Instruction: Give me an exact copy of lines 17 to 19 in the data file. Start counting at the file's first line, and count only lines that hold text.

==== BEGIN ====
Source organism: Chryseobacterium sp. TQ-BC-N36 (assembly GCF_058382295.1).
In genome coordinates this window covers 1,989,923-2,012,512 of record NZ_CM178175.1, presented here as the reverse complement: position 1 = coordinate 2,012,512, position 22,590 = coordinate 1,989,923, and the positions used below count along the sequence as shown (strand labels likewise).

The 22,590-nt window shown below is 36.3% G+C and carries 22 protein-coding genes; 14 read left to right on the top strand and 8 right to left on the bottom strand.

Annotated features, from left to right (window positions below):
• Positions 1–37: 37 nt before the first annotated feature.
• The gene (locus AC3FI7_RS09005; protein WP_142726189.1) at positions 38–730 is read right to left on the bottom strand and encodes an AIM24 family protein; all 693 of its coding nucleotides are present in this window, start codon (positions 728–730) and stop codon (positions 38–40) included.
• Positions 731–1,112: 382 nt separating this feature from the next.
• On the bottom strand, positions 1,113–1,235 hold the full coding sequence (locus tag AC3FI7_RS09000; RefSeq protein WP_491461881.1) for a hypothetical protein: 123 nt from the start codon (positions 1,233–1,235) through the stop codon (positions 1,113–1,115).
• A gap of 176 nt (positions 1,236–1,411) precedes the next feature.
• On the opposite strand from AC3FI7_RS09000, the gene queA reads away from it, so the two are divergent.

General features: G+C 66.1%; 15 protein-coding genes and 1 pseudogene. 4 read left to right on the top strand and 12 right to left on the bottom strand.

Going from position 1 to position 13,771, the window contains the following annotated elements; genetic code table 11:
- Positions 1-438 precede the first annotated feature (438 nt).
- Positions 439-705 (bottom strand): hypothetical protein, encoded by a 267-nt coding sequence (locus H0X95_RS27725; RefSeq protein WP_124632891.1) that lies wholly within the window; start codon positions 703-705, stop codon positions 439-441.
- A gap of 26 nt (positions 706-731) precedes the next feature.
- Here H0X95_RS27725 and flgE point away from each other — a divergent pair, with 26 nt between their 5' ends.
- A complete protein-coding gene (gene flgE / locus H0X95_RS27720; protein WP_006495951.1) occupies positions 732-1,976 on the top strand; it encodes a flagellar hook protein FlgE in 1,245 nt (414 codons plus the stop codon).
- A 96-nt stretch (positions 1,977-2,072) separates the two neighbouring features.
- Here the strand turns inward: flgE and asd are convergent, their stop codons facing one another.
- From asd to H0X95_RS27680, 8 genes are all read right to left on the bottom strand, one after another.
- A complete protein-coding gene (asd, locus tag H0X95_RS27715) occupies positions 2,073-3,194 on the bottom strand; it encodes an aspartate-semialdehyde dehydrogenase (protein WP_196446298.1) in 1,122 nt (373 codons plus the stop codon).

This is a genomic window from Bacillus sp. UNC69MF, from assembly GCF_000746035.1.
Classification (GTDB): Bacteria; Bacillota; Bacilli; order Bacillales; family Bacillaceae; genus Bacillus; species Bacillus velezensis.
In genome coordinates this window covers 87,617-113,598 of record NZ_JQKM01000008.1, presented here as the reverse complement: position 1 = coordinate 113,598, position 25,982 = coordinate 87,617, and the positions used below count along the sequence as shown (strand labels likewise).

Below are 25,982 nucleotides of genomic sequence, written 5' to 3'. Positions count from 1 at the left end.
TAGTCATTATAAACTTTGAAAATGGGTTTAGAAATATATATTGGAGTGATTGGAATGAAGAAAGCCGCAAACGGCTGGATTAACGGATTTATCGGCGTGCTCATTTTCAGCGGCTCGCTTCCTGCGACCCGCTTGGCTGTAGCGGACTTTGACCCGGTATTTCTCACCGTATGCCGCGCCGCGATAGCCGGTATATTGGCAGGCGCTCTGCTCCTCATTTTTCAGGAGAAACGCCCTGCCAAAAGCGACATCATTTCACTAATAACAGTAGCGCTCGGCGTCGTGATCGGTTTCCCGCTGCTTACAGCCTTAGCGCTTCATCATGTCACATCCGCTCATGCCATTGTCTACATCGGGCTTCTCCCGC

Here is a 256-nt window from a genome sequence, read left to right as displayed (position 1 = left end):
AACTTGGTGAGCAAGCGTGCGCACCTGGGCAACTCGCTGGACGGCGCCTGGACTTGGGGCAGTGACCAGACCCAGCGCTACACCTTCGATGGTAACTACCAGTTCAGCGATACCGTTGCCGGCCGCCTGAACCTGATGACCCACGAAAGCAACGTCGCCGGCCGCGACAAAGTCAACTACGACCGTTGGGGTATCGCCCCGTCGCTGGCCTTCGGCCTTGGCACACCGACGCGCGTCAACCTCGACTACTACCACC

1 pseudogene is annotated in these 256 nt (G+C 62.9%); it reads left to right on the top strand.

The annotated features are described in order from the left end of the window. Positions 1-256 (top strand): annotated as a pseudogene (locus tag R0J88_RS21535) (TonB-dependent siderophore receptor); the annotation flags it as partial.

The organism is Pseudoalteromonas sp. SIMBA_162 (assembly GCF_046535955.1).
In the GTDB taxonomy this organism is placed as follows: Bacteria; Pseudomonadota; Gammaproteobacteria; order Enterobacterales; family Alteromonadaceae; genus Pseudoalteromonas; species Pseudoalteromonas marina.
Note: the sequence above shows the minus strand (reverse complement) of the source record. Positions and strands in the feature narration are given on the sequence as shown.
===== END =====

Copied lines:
- A complete protein-coding gene (gene flgE / locus H0X95_RS27720; protein WP_006495951.1) occupies positions 732-1,976 on the top strand; it encodes a flagellar hook protein FlgE in 1,245 nt (414 codons plus the stop codon).
- A 96-nt stretch (positions 1,977-2,072) separates the two neighbouring features.
- Here the strand turns inward: flgE and asd are convergent, their stop codons facing one another.